In this situation by observing that the defendant is a joint guarantor to the credit contract, when the court should have decided that the amount of the claim which the plaintiff may demand from the defendant should be examined by experts and in the frame of the result given a judgement the court has decided to refuse the case in which there is no logic. Also in the decision of the 14th Civil Chamber of the Supreme Court numbered 1999/632 E. and 1999/2221 K. Dated 23.03.1999 by saying that ‘‘ with the condition that it is in writing without getting the consent of the land owner the contractor may transfer his rights to a third party’’ they have decided in the same way.

According to the OC article 162 since the claimant may transfer his claim with the consent of the debtor, a declaration from debtor of the claim which will be transferred does not need to be found. In any way with the transfer procedure the debtor of the claim being transferred must endure the fact that the new claimant has taken over the place of the old claimant. Because the debtor has already accepted the situation which brought forth the debt with the deal made before and also with the transfer procedure the debtors debt amount does not change.

4- The fact that the transfer contract should be made in writing is one of the conditions of being valid according to the OC article 163. If it is not made in writing than it is deemed invalid and this deal does not become authenticated even if the transferor or his attorney accepts or acknowledges it in court. This matter has been explained by the 13th Civil Court of the Supreme Court in the decision they gave in the year 2000 numbered 2000/160E. and 2000/2973 K. In this way;‘‘… True fully with the mentioned contract the defendant contractor, because of the contract he made with a third party by accepting to give the plaintiff a part of the rights he will be entitled to, has transferred his right of claim from the third party to the plaintiff. The only condition for the contract to be valid according to the OC articles 162 and following is that it should be made in writing. Because the contract made between the parties was made in writing this condition has been met and therefore there is no legal possibility to accept that the contract is invalid…”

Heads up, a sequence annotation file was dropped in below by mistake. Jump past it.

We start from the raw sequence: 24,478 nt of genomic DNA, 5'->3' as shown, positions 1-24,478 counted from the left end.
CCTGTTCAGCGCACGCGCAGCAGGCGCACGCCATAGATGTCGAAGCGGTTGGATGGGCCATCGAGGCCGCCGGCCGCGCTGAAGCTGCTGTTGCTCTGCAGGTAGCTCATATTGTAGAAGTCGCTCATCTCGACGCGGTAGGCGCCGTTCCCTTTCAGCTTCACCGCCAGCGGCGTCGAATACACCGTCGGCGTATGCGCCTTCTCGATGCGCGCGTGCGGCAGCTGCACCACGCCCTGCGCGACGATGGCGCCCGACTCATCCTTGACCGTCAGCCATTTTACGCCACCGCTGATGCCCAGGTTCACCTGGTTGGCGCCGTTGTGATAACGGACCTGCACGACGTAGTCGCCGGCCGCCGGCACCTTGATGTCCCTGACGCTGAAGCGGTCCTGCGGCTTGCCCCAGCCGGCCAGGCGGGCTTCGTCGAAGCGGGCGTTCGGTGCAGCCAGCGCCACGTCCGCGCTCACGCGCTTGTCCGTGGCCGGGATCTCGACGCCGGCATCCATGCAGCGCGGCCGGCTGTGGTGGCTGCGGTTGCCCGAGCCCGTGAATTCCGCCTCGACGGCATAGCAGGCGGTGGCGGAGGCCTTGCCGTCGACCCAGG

In the transfer contract the amount of the claim, the transferors name and signature must be found. Along with this the parties consent for the transfer must be understood from the contract. But the date, transfer location, and amount of the claim which will be transferred do not have to be indicated. Although it does not have to be drawn up in an official manner if the sides have decided to do the transfer contract in an official way than the contract should be made in this way.

This situation should not be confused with the promise to transfer which does not have any formal requirements. Involving this matter in the decision made by the Council of States 4th Office the fact that the transfer contract is made in writing is sufficient, and it does not need to separately be approved by a notary. In the current event because of a tax debt a seizure decision has been made for the mentioned company.The company has notified the defendant administration that the rent claims have been transferred to another company with a transfer of claims contract. The defendant administration has objected against the transfer contract because the contract did not have any public notary approval. However the plaintiff’s objection on the transfer has not been accepted. The defendant administration in this situation accepts the transfer contract but even with this declares that the contract does not bring forth a sense of trust because it is not approved by a notary. But in the OC article 162 in order for the transfer to be valid the contract must be done in writing and this is sufficient approval of a notary is not needed.

For this reason it is obvious that the procedures subject to the lawsuit are not lawful and in this way the plaintiff company’s objection to the transfer is just. This conclusion has been made relating this matter with the decision of the 14. Civil Chamber of the Supreme Court, numbered 2008/853 E. and 2008/2400 K., ‘‘… if a definition has to be made; a transfer of a claim is, a contract made between a claimant and a third party which will take over this claim which can be made without the consent of the debtor and which has the characteristic of a savings procedure and also has to meet certain conditions”.

According to the OC article 163 a transfer contract may only be established between a transferor and transferee in writing. Then again in the transfer of the claim the fact that the contract has to be in written form does not create an obstacle for it to be made in an official way. Thus in practise it can be seen that the third party’s which take over the contactors personal claim do the transfer contract in a simple written form or by doing it at a notary in which the notary draws up the contract himself as a sales promise contract.”

5- The subject of the transfer should not violate mandatory law rules, public order, general morals and personal rights. If there is such a violation the transfer contract made is deemed invalid.

6- Generally the power of disposition on a claim is owned by the claims possessor and they may only make a transfer contract if they have the power of disposition on the claim. In exception the power of disposition on the claim may be owned, by a representative which represents by law or by contract, owner of mortgage, testamentary executer.